Mutual funds offer a number of services to investors for which investors pay a management fee
and administrative expenses. The services include professional investment management, cost
reduction due to economies of scale, automatic record keeping, special services such as automatic
investment plans, and investment flexibility. The sum of the management fees and administrative
expenses is referred to as the MER (Management Expense Ratio). Administrative expenses are
also referred to as Management Expenses.
Investment funds, of which mutual funds are just one type, have a long history dating back to
the 19th century. The earlier types of funds are fixed trusts and closed-end investment funds.
Fixed trusts are unmanaged portfolios of debt securities that all reach maturity at the same time.
Fixed trusts, therefore, have limited lives and they are not a common type of investment today.
Closed-end investment funds are corporations that are in the business of investing in securities.
The capital of these companies is relatively fixed. Shares of these companies are bought and sold
like the stock of any other type of company. Mutual funds differ from closed-end funds in that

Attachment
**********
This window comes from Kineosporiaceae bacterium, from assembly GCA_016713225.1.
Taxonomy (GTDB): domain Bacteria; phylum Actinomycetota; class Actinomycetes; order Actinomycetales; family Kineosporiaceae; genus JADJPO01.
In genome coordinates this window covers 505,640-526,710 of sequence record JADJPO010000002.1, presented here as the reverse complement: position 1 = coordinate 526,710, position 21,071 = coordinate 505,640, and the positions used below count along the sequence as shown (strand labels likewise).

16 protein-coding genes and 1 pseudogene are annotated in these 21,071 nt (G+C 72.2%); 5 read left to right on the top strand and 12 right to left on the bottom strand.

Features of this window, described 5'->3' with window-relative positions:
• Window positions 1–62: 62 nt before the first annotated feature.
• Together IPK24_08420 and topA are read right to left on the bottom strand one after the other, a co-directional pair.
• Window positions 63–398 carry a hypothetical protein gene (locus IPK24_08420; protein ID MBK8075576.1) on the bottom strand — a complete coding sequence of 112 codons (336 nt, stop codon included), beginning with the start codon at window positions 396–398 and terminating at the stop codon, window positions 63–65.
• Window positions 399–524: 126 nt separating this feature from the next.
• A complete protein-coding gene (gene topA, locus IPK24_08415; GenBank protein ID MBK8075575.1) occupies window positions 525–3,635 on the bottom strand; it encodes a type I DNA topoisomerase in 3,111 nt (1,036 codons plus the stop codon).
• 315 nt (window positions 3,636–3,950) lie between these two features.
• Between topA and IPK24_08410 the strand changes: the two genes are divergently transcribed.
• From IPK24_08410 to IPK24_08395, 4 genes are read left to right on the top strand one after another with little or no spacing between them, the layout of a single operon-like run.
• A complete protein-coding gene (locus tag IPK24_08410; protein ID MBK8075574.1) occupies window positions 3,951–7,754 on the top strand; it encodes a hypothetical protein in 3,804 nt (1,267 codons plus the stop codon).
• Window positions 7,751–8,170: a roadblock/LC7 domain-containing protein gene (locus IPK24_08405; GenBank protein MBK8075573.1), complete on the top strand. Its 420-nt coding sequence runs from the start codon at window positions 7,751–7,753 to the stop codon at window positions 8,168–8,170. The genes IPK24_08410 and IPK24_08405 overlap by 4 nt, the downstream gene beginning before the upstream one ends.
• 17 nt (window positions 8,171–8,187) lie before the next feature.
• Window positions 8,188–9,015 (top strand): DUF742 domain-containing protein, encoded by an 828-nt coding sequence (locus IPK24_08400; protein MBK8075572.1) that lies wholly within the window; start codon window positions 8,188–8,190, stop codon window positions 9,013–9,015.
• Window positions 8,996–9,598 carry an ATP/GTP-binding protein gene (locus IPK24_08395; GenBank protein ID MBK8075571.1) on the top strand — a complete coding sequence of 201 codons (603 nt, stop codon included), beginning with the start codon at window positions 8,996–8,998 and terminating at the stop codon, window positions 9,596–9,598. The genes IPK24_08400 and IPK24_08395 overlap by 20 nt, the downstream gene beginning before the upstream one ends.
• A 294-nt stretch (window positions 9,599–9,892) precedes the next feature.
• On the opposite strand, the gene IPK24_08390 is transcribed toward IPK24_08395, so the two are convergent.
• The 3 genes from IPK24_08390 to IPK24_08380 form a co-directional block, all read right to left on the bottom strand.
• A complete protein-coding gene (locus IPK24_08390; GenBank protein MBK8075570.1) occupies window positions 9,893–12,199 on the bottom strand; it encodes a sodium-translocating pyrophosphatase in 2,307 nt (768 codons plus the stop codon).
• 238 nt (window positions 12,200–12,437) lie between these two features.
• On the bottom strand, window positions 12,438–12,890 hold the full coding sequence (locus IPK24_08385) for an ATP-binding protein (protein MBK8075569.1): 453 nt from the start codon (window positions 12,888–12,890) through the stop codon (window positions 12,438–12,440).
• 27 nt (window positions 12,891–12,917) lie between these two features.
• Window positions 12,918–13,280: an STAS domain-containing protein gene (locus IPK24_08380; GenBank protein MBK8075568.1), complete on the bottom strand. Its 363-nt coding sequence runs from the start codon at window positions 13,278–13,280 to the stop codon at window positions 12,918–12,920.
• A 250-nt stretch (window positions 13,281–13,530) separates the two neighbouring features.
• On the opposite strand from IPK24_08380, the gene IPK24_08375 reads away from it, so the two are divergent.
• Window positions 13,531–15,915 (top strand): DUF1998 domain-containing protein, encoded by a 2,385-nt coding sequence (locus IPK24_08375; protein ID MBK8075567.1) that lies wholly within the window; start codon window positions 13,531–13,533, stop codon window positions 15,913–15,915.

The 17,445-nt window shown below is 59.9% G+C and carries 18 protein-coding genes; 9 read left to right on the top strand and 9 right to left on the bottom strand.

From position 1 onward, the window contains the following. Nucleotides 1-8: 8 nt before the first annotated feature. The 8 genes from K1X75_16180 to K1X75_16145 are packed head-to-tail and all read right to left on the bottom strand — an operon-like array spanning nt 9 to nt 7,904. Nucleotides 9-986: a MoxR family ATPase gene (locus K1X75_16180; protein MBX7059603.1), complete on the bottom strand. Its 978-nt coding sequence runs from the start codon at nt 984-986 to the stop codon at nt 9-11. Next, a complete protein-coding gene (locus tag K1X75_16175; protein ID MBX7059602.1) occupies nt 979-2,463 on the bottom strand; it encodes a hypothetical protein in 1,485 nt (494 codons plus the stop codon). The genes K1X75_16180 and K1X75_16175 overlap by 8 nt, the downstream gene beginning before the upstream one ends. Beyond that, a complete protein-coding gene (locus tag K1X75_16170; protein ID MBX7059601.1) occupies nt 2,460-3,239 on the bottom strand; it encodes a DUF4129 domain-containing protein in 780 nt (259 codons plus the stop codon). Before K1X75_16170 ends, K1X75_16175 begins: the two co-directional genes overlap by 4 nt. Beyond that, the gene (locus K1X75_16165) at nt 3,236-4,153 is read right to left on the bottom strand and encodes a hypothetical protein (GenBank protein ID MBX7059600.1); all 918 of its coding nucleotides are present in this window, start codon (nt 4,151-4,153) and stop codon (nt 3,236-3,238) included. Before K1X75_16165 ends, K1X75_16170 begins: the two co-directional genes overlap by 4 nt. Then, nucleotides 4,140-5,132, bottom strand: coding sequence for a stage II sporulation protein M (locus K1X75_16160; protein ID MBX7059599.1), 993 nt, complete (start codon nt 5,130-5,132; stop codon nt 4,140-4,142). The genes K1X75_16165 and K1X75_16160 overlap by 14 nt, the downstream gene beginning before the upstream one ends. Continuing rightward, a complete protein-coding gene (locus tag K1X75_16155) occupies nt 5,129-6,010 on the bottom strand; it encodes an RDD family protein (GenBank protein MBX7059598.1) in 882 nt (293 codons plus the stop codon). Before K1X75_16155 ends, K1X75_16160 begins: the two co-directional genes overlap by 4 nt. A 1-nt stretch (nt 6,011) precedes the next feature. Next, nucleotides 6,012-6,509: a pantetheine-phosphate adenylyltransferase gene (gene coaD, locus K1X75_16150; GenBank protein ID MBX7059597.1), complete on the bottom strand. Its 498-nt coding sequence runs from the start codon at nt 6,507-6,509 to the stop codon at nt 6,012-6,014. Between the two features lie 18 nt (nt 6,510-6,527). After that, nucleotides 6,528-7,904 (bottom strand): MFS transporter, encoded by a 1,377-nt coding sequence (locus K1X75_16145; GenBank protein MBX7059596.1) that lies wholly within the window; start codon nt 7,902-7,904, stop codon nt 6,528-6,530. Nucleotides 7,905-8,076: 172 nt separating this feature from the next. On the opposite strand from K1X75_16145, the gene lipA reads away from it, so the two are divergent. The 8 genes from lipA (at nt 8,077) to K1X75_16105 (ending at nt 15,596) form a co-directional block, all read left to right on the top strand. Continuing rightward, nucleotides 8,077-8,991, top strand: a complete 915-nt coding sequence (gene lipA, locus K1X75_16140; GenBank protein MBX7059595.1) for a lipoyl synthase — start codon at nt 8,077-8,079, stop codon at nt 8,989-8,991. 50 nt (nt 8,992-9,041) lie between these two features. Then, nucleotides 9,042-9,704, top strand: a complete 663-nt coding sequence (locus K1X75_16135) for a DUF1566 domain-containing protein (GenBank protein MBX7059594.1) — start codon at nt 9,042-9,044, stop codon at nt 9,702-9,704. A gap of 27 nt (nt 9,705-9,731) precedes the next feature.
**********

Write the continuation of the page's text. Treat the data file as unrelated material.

their capital is unlimited. In addition, investors buy and sell shares of mutual funds only from the
mutual fund itself and not from other investors. There is no secondary market for mutual fund
units, since they all trade on the primary market.
There are a number of basic mutual funds. These include money market funds, fixed-income
funds, balanced funds, common equity funds, and different types of specialized funds. Each fund
is characterized by the different types of securities making up its investment portfolio and in the
risk and return characteristics of those securities. Over the 20-year period from 1991 to 2010, the
volatility characteristics of money market, bond, and equity mutual funds have shown the same
patterns as the individual securities making up their portfolios; that is, money market funds are
less volatile than bond funds, which are less volatile than equity funds.
Volatility results from the interplay of many risk factors. These risks include unique risk, market
risk, interest rate risk, default risk and exchange rate risk for foreign investments.